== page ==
BBC NEWS
BBCi CATEGORIES   TV   RADIO   COMMUNICATE   WHERE I LIVE   INDEX    SEARCH 

BBC News UK Edition
 You are in: Science/Nature: Specials: Anaheim 99  
News Front Page
World
UK
England
N Ireland
Scotland
Wales
UK Politics
Business
Entertainment
Science/Nature
Technology
Health
Education
-------------
Talking Point
-------------
Country Profiles
In Depth
-------------
Programmes
-------------
BBC Sport
BBC Weather
CBBC News
SERVICES
-------------
EDITIONS
Anaheim 99 Sunday, 24 January, 1999, 14:49 GMT
Children's guide to survival
Sarah Griffiths
From the BBC's Sarah Griffiths in Anaheim

AAAS Expo
It might sound like a cliché but the support of loving parents, self confidence and a stable family life are what help children to survive - even in the harshest circumstances.

Many of the world's children grow up in risky environments where poverty, abuse, or the danger of being killed are common place, yet some find ways to overcome adversity and succeed in life in spite of these hardships.

This is not because of magical qualities, according to researchers attending the meeting of the American Association for the Advancement of Science in Anaheim, California.

New research suggests that it is the children who are well nurtured who are better at coping in extreme conditions.

Slings and arrows

"There aren't kids that can make it alright no matter what," said Professor Alan Sroufe of the Institute of Child Development at the University of Minnesota.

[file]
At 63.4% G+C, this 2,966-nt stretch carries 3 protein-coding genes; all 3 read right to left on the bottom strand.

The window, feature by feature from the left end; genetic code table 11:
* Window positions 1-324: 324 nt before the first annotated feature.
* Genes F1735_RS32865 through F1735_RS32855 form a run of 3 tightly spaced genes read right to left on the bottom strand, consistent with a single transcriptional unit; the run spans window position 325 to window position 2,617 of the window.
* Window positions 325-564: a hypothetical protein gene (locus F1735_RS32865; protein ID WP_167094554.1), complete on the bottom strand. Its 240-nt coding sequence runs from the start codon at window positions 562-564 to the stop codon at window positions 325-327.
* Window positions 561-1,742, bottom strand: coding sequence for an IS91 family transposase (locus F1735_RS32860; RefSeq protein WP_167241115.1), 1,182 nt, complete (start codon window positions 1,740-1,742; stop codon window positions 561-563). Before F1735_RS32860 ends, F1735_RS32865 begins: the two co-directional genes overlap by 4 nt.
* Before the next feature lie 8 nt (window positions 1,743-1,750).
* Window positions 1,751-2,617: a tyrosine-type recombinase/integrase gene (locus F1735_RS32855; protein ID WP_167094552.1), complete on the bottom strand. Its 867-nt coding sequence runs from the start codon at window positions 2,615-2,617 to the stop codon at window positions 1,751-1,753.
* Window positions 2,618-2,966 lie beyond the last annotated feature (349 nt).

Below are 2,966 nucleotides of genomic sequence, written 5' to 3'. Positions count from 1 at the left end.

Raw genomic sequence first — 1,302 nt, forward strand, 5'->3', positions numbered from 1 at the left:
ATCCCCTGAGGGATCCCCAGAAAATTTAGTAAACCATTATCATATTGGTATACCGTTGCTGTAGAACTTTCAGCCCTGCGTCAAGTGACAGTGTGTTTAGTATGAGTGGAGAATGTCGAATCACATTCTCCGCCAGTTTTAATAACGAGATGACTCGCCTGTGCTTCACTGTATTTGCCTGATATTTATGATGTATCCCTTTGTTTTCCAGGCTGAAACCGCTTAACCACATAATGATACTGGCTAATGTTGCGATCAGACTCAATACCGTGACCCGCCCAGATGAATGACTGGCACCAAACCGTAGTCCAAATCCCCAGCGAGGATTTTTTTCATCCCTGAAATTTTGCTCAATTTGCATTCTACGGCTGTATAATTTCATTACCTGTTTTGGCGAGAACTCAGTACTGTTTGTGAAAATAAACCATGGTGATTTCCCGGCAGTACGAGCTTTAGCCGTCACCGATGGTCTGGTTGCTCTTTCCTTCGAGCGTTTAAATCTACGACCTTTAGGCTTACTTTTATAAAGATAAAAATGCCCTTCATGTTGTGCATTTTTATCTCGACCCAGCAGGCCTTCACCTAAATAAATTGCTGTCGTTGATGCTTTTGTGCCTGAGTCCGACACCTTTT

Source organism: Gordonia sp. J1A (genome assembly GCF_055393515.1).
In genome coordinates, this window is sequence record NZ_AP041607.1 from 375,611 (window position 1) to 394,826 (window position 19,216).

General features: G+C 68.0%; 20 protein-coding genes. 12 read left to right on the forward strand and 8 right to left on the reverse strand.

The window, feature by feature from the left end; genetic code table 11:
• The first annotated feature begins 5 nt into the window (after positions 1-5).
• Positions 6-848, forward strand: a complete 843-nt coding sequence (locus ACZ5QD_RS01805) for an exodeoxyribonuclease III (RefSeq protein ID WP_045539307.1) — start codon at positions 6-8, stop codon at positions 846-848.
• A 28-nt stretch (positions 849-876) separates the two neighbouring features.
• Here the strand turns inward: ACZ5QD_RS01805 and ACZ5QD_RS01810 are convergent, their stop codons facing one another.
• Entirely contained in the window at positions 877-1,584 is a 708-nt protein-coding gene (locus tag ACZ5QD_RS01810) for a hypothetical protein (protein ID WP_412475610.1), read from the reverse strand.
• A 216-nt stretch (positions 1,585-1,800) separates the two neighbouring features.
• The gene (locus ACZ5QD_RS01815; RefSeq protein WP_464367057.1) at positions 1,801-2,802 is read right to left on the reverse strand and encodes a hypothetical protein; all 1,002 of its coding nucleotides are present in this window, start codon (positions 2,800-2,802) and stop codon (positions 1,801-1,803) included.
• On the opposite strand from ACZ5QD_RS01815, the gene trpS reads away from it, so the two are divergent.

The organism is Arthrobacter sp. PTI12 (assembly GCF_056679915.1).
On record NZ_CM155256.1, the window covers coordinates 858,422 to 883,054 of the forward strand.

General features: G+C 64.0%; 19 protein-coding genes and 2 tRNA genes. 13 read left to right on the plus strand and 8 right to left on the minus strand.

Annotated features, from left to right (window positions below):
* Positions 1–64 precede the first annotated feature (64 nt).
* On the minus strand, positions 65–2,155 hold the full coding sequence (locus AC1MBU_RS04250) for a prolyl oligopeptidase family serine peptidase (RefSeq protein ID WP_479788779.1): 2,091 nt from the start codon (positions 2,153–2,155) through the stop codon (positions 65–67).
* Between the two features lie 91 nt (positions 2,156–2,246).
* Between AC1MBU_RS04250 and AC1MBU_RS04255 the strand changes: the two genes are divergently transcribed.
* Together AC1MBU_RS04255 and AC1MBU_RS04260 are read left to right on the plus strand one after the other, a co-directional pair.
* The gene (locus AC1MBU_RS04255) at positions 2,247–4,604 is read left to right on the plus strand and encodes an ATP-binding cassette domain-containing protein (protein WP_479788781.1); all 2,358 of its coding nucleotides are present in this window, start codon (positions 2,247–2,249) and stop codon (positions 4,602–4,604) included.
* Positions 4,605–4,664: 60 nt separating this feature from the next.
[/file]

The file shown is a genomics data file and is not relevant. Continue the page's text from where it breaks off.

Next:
"If your experience throws enough slings and arrows at you, you're going to fail. But there are kids that, despite the risks of poverty, despite living in high stress, do alright. And the reason is they have the supports available to them."

The research presented to the AAAS meeting by Professor Sroufe and his colleages shows that those supports are built around the family.

In a large group of children born into poverty, those with such emotional backup are able to cope with and overcome their problems, while children deprived of this support had greater difficulty controlling their behaviour and got themselves into trouble more often.

Cafeteria of services

And according to Professor Arnold Sameroff at the University of Michigan, who has conducted similar child studies, this has important implications when trying to deal with such social problems.

"We can't be thinking that changing one thing, like giving everyone higher incomes, is going to change society," he said. "You need a cafeteria of services to meet the needs of every individual family¿which is a tall order."

What the research suggests is that the best way to help children whose lives are at risk is to address the problems of individual families.

It is not magical powers that children need, but rather the ordinary magic of human relationships that gives them the power they need to adapt and succeed.

 WATCH/LISTEN
 ON THIS STORY
Audio
Family support is crucial
Internet links:


The BBC is not responsible for the content of external internet sites

Links to more Anaheim 99 stories are at the foot of the page.


E-mail this story to a friend

Links to more Anaheim 99 stories

© BBC ^^ Back to top

News Front Page | World | UK | England | N Ireland | Scotland | Wales |
UK Politics | Business | Entertainment | Science/Nature | Technology |
Health | Education | Talking Point | Country Profiles | In Depth |
Programmes